Originally published by Catherine Reagor, Arizona Republic
Catherine Reagor, housing reporter for azcentral and David Meek of Keller Williams Arizona Realty discuss tips for Phoenix’s first-time homebuyers. Carly Henry, The Republic | azcentral.com
It’s still a sellers market in metro Phoenix, but buyers are gaining ground.
Valley home prices are holding steady, instead of climbing as they did last February. At the same time, the number of homes for sale is up.
The combination is making it a bit easier for buyers trying to purchase more affordable homes priced below $300,000.
“Buyers now might be competing with three other offers compared to 15 last year,” said Tina Tamboer, senior housing analyst with the Cromford Report.
‘Mediocre’ start for housing
The median home sales price in January was $262,100, according to The Information Market’s latest report for the Arizona Regional Multiple Listing Service.
The median has been hovering around $262,000 since October. That’s down from the record $268,000 it hit in June, but up from $260,000 it had dropped to in September.
Prices dipped about the time 30-year mortgage interest rates climbed above 4.5 percent.
Too few homes for sale priced for first-time buyers led to the soaring sellers market during the past two years. Prices climbed about 7 percent in 2018 and 7.5 percent in 2017.
But the number of new home listings in the Phoenix area jumped 78 percent from December, according to ARMLS.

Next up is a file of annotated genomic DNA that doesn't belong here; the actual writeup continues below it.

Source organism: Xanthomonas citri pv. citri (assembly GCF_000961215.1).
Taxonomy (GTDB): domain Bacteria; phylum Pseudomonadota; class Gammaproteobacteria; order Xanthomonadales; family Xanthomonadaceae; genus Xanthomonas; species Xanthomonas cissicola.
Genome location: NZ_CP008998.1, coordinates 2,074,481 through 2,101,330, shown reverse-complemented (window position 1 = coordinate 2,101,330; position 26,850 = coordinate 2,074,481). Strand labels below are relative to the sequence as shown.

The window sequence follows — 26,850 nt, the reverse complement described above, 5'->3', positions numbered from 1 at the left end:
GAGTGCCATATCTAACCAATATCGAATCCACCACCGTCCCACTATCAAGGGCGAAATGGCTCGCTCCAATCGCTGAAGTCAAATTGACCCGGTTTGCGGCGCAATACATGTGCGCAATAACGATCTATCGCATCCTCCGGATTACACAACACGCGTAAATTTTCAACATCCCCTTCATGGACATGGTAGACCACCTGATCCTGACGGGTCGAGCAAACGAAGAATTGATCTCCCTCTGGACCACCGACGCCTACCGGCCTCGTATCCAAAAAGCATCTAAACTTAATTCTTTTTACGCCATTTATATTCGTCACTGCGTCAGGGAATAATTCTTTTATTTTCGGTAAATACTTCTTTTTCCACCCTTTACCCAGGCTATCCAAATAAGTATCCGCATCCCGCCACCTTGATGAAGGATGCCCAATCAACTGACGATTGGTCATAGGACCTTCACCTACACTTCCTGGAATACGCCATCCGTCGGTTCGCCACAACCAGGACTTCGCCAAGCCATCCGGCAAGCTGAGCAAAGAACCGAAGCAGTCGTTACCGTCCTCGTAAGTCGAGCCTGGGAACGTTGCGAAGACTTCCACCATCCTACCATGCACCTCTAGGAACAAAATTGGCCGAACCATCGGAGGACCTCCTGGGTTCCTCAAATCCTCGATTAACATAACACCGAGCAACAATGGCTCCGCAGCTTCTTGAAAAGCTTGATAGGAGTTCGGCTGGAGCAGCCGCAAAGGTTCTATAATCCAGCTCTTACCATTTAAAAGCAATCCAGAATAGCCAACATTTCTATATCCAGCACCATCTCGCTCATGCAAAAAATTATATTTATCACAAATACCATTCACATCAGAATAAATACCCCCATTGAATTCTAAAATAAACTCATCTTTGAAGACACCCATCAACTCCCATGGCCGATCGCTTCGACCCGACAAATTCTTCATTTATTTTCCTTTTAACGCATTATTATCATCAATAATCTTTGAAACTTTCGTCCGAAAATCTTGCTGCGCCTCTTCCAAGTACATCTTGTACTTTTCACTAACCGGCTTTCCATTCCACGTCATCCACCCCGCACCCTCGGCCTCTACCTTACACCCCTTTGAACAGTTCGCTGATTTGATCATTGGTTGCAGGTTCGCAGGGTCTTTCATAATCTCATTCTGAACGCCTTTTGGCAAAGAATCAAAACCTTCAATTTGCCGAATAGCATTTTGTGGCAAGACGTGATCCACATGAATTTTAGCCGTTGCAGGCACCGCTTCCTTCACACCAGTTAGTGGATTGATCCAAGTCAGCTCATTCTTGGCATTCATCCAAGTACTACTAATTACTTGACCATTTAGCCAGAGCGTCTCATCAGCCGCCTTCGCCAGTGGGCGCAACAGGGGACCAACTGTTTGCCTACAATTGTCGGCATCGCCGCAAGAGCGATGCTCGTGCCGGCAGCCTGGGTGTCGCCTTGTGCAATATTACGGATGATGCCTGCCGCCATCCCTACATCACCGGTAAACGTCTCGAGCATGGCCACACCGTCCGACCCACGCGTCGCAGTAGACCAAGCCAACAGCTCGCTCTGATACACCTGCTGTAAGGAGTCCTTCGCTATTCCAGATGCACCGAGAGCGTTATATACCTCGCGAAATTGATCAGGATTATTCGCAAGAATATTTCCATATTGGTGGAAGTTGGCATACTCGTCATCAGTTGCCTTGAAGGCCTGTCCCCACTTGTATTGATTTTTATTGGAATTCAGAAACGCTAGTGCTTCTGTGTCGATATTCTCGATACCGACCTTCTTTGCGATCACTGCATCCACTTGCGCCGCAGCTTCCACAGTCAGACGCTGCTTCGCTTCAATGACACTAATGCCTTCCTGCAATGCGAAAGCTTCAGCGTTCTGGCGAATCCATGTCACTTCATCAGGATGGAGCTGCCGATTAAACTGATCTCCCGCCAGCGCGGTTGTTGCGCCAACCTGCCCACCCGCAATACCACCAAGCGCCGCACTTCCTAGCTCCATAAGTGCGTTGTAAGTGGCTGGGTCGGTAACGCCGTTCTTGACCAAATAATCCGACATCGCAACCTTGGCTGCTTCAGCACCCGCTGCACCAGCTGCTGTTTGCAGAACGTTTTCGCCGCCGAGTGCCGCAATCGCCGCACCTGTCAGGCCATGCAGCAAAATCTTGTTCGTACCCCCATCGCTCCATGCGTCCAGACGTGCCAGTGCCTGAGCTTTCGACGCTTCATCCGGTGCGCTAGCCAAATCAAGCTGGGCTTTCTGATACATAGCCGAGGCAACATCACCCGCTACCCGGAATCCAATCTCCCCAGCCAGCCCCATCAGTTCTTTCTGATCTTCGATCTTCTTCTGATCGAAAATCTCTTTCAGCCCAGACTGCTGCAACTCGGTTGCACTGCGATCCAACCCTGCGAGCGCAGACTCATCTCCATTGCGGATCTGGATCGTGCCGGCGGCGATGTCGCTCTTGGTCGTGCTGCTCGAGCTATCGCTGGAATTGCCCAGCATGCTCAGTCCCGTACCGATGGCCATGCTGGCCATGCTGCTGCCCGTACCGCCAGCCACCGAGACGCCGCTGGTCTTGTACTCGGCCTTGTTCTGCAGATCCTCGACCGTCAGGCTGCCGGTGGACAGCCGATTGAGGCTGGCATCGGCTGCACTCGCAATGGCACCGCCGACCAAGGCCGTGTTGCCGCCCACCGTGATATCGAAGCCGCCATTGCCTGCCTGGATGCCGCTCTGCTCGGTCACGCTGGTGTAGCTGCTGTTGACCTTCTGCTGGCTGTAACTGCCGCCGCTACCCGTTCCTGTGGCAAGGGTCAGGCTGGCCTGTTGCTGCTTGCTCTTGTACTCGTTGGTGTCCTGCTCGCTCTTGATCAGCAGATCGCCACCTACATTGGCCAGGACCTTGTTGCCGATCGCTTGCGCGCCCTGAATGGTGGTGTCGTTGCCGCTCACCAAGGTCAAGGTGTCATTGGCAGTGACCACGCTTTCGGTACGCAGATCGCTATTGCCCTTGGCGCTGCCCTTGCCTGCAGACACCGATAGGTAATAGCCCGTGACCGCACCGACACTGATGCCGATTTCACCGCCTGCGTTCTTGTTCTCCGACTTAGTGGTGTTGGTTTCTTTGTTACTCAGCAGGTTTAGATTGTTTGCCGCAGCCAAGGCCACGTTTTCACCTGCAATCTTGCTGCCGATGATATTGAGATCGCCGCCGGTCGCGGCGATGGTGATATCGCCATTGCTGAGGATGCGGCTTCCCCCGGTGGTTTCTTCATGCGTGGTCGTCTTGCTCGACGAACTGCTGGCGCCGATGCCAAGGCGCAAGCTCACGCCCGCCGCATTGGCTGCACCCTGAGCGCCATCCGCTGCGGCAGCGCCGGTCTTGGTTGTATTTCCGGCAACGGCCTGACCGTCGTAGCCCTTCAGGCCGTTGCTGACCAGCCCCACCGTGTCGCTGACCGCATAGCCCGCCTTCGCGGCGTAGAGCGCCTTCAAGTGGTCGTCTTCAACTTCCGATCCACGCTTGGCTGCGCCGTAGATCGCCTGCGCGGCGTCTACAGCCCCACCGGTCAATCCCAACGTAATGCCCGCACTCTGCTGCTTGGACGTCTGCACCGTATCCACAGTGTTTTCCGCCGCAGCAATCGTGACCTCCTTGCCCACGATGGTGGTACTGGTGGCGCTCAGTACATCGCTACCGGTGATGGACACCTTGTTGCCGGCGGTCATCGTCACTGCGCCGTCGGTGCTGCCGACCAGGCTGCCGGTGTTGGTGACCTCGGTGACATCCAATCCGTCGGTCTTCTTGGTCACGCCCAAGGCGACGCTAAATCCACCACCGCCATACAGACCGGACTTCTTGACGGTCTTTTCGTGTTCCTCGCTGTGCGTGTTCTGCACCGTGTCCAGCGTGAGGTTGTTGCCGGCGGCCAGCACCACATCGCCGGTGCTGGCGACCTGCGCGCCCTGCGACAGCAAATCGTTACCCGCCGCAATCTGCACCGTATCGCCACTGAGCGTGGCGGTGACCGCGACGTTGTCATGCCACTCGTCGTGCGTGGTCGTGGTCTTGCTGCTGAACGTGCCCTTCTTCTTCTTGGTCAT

Valley home sales fell 16 percent in January from December.
“January’s numbers are in, and we are off to a roaring mediocre start,” said Arizona housing analyst Tom Ruff with The Information Market. “Not good, not bad, just slightly above average.”
Better for buyers
Many first-time buyers have had to compete with investors and flippers going after homes priced around the Valley’s median.
But recently, homes for sale priced below $250,000 have seen the most price reductions, said Tamboer.
That’s partly because many of the investors and flippers are now trying to resell homes they purchased in that price range.
And real-estate agents say first-time buyers are getting more choosy about what they will pay for houses that need work.
No calls for crash
Buyers holding out until metro Phoenix home prices begin to plummet aren’t likely to become homeowners this year.
Valley home prices are poised to most likely climb at a slower pace or possibly flatten out during 2019.
But home values will not fall as they did during the real-estate bust of 2008-11, real-estate analysts predict, looking at the numbers and not crystal balls. None of the same issues such as subprime loans and rising foreclosures are happening now.
Ruff forecasts metro Phoenix’s median home price will climb to $264,000 next month.